When Thomas Wood bought Cafe Lafitte in 1974, the Bourbon Street Awards were assumed with the bar. Escalating production costs and more restrictive city guidelines threatened the Awards, but the show went on. The late Ed Smith, a favorite emcee of the show, well known locally for his flamboyance and humor, produced - in his own name - the requisite permits for the show in 1982 and 1983. He staged it at the corner of St. Ann and Bourbon. To avoid conflict with Smith's show, Wood decided not to compete. "Everyone knew it as the Bourbon Street Awards anyway'" Jacobs noted. "Contestants from all over the world came to participate and model their costumes."

When Smith fell terminally ill in 1984, the Awards were not staged, but Jacobs proudly recalled, unofficially, contestants returned to Dumaine and Bourbon to show off their costumed creations. 1985 brought the Bourbon Street Awards officially back home to Cafe Lafitte in Exile at Dumaine and Bourbon.

In 1986 the Awards were relocated to the corner of St. Ann and Burgundy in front of the Rawhide. "By staging it there, more viewers were able to see the show," said Wood.

In 1994, American Chronicle did an hour long segment on Mardi Gras titled, "Farewell to the Flesh," and the Bourbon Street Awards got great coverage.

Mr. Thomas Wood, owner of Wood Enterprises, and his staff are once again doing the background work to promise you that the 36th Annual Bourbon Street Awards will be "The Best Free Show of Mardi Gras."

"Fri. Night Before Mardi Gras"
to Benefit Belle Reve

Shelter Resources, Inc., often referred to as Belle Reve, the New Orleans hospice residence for families living with AIDS and HIV, will be the recipient of funds raised at "Friday Night Before Mardi Gras," an eighteen year old fund raiser which has been a social event for the friends of Dr. Ivan Sherman held at his uptown home. This year Dr. Sherman, along with Co-Chairs Billy Henry and Edwin Potratz, will continue the costume masked ball complete with food and beverages.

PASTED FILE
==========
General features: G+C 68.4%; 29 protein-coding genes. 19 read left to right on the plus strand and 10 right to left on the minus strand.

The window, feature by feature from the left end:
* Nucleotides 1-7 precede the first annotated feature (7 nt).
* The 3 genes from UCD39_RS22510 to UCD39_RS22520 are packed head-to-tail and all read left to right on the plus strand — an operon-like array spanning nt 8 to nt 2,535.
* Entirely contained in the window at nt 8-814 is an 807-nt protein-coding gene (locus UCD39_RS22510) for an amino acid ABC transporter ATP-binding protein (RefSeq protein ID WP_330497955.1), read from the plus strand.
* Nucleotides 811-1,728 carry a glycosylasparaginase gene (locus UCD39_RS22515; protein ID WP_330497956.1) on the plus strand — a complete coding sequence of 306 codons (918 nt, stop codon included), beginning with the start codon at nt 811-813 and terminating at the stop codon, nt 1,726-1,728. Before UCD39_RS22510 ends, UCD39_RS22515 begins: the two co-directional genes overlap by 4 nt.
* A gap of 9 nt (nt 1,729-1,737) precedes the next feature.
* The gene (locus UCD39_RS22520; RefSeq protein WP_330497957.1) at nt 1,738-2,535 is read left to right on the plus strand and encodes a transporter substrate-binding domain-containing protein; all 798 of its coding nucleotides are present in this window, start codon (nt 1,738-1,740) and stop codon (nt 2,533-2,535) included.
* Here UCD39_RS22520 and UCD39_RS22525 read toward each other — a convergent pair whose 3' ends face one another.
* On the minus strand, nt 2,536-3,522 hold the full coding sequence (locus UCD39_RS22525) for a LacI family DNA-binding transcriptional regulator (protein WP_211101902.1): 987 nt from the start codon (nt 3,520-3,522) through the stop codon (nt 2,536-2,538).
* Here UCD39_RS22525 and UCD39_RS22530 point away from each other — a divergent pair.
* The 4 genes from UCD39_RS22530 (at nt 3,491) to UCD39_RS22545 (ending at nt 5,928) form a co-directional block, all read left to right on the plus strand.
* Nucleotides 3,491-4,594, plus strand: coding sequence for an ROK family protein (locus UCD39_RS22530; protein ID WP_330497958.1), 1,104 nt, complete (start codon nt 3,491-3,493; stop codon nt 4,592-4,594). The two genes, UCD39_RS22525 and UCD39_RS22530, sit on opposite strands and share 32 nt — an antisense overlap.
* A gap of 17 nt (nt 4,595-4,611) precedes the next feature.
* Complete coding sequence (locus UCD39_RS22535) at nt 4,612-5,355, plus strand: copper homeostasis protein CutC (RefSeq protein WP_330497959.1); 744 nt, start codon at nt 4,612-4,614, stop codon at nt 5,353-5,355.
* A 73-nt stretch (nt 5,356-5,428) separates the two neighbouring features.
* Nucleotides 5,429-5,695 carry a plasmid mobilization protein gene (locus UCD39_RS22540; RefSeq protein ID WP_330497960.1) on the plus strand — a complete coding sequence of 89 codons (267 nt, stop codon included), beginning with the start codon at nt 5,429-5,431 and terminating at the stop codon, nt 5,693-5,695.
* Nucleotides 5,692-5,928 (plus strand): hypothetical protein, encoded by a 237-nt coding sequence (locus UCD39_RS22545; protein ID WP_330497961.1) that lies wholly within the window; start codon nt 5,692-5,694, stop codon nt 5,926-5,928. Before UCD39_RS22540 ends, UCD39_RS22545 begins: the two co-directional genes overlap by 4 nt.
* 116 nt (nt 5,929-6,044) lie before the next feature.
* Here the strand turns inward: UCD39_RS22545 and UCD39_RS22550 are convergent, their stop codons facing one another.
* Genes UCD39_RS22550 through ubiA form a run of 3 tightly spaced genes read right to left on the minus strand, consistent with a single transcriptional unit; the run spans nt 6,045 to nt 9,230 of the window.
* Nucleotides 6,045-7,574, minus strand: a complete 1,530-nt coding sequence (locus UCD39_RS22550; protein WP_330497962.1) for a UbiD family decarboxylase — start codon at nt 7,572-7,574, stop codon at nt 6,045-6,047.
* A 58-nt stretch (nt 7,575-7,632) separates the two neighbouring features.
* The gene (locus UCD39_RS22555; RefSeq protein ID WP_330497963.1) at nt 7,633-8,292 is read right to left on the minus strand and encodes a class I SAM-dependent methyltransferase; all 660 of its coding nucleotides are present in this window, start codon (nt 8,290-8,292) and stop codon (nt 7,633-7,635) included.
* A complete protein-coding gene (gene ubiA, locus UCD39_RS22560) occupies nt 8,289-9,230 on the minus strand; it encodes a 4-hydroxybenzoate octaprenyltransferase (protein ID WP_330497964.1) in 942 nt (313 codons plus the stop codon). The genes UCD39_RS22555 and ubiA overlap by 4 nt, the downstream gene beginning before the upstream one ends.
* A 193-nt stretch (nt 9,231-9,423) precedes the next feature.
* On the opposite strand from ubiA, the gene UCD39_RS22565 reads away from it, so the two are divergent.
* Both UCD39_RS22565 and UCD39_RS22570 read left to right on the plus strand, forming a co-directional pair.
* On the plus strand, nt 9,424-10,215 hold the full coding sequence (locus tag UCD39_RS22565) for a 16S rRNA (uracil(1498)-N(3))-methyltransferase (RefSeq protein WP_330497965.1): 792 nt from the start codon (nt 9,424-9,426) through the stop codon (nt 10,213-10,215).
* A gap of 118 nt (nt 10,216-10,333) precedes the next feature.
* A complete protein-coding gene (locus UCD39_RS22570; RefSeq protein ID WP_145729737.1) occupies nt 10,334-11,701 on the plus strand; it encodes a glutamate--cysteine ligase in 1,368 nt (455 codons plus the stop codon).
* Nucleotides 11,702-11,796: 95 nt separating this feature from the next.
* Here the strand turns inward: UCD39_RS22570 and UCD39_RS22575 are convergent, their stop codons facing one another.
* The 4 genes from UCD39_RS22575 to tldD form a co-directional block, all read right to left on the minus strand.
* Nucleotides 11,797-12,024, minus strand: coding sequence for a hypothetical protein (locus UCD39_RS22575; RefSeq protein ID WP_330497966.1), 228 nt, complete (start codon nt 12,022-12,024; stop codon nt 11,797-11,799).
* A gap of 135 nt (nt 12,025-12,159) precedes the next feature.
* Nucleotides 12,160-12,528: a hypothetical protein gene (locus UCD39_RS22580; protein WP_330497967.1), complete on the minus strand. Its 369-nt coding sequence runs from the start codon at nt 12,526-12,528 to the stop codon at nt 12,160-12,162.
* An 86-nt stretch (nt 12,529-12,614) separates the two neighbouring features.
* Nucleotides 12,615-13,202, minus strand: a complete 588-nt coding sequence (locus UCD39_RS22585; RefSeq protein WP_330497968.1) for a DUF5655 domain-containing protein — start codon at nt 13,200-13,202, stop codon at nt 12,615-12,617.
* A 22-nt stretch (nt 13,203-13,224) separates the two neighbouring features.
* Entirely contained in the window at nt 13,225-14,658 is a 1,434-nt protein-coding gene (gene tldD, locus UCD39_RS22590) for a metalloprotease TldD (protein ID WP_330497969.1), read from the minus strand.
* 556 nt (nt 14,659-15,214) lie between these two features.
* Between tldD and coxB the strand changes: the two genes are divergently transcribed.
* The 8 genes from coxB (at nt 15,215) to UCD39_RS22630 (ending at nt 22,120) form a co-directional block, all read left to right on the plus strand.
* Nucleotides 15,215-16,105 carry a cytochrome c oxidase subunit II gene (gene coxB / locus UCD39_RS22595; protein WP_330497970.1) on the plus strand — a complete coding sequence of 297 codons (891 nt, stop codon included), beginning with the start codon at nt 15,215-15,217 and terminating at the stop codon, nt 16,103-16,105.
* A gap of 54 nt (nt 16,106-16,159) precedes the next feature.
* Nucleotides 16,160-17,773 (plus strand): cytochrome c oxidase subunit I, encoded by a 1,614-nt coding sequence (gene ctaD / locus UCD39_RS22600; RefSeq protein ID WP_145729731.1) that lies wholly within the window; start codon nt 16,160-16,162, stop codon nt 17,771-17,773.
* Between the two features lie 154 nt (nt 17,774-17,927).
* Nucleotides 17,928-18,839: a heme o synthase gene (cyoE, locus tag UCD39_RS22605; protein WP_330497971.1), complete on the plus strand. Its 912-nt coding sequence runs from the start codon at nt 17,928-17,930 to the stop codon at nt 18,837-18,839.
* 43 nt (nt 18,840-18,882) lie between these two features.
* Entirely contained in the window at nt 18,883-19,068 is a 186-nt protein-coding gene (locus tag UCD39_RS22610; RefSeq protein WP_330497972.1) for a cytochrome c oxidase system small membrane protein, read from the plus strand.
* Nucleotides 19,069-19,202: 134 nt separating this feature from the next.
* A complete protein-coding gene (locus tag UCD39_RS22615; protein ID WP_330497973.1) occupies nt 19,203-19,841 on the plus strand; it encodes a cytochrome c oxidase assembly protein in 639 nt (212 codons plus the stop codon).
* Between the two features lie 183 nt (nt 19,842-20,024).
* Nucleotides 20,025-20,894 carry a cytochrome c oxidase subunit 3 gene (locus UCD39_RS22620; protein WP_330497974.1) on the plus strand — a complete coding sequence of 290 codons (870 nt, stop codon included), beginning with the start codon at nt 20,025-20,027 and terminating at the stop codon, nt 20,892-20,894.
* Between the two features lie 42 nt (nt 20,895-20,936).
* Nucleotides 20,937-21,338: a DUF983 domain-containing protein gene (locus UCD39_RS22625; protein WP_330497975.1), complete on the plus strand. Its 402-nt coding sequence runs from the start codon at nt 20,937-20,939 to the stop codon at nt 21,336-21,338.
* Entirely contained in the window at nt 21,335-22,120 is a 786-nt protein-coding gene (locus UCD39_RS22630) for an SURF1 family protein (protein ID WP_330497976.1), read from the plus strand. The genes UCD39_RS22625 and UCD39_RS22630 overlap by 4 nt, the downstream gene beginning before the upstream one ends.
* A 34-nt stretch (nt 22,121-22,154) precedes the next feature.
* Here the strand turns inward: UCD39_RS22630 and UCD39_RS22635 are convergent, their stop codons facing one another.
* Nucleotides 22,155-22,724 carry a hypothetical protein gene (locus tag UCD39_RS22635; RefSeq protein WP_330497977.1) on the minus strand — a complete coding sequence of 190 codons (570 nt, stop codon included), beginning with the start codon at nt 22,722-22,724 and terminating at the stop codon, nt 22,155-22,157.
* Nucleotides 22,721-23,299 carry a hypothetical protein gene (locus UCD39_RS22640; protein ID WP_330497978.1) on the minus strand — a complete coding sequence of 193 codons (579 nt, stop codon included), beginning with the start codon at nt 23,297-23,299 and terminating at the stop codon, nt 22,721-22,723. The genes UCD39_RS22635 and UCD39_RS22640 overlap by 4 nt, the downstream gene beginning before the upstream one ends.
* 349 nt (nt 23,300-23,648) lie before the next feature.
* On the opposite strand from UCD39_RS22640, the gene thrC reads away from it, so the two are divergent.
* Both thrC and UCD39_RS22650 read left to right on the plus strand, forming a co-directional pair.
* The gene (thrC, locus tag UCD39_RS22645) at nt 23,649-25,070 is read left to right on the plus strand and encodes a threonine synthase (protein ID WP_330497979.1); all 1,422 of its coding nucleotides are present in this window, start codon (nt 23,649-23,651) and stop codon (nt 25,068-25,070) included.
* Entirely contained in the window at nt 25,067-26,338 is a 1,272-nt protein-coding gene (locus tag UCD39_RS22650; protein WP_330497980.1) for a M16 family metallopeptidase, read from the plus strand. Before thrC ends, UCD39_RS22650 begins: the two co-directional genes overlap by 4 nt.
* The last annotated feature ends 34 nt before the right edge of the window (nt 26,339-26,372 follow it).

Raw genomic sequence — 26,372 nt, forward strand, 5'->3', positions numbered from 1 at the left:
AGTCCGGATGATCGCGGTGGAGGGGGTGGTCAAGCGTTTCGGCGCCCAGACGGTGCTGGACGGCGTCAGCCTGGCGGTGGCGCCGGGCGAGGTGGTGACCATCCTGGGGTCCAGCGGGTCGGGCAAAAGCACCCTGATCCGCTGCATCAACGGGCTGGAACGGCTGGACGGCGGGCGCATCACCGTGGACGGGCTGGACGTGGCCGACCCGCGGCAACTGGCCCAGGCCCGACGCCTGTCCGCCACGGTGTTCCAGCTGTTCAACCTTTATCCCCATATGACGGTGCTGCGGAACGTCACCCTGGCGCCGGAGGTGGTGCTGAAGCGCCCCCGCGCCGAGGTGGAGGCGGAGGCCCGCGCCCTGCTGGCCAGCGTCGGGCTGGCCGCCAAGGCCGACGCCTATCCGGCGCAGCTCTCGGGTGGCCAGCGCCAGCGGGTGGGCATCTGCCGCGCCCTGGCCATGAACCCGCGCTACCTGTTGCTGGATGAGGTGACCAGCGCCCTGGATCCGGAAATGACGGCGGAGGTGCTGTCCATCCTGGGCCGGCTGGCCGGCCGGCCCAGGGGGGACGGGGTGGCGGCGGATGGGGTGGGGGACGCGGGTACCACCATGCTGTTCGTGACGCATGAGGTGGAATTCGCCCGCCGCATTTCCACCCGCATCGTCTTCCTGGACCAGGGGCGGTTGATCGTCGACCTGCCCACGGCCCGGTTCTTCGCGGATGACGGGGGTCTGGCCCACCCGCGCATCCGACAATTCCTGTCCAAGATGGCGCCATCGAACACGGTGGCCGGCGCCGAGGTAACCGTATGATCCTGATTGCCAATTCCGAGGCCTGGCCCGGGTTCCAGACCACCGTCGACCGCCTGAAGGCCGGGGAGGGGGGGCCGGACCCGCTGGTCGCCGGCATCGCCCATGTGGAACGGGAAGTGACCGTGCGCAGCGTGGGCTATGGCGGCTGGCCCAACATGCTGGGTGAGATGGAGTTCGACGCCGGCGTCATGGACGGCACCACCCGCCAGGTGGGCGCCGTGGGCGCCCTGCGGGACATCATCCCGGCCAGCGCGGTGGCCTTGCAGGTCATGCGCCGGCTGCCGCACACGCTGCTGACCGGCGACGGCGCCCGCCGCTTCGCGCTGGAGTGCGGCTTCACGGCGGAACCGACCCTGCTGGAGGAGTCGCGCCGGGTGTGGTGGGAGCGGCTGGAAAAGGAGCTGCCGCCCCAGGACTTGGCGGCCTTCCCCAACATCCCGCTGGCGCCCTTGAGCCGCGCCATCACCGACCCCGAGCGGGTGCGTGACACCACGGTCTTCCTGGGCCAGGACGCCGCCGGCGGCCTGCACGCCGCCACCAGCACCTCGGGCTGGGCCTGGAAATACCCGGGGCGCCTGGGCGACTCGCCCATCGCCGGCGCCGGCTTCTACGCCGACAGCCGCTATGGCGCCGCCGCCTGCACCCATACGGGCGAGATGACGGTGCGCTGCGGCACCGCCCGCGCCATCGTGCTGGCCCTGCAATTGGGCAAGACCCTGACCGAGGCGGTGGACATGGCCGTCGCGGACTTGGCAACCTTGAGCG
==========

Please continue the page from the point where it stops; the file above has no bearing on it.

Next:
This year the event will be held at The Carrollton, 4710 S. Carrollton Ave., on Fri., Mar. 3 and the public is invited to attend. Tickets are $35 per person and can be purchased with Visa or MasterCard by telephone at 504.488.6611. Space is limited so prompt action is recommended.

For additional information, contact Henry LaRoche, 504.488.6611.

General Admission Available
for Petronius' 39th Mardi Gras Ball

The Krewe of Petronius is happy to announce their 39th Mardi Gras ball Feb. 27, 2000, 8pm at the Municipal Auditorium. The theme this year is "Carnival in Venice." Besides an array of magnificent costumes, the ball will feature entertainment by New Orleans musical theatre diva Cynthia Owen with Harry Mayronne, Jr. at the piano, Komenko Folklore Dance Group and the Lyle Guidroz dancers. General Admission, for a donation of $10, is available by calling 504.525.4498, or at MRB, 515 St. Philip St. and Second Skin, 521 St. Philip or from any krewe member.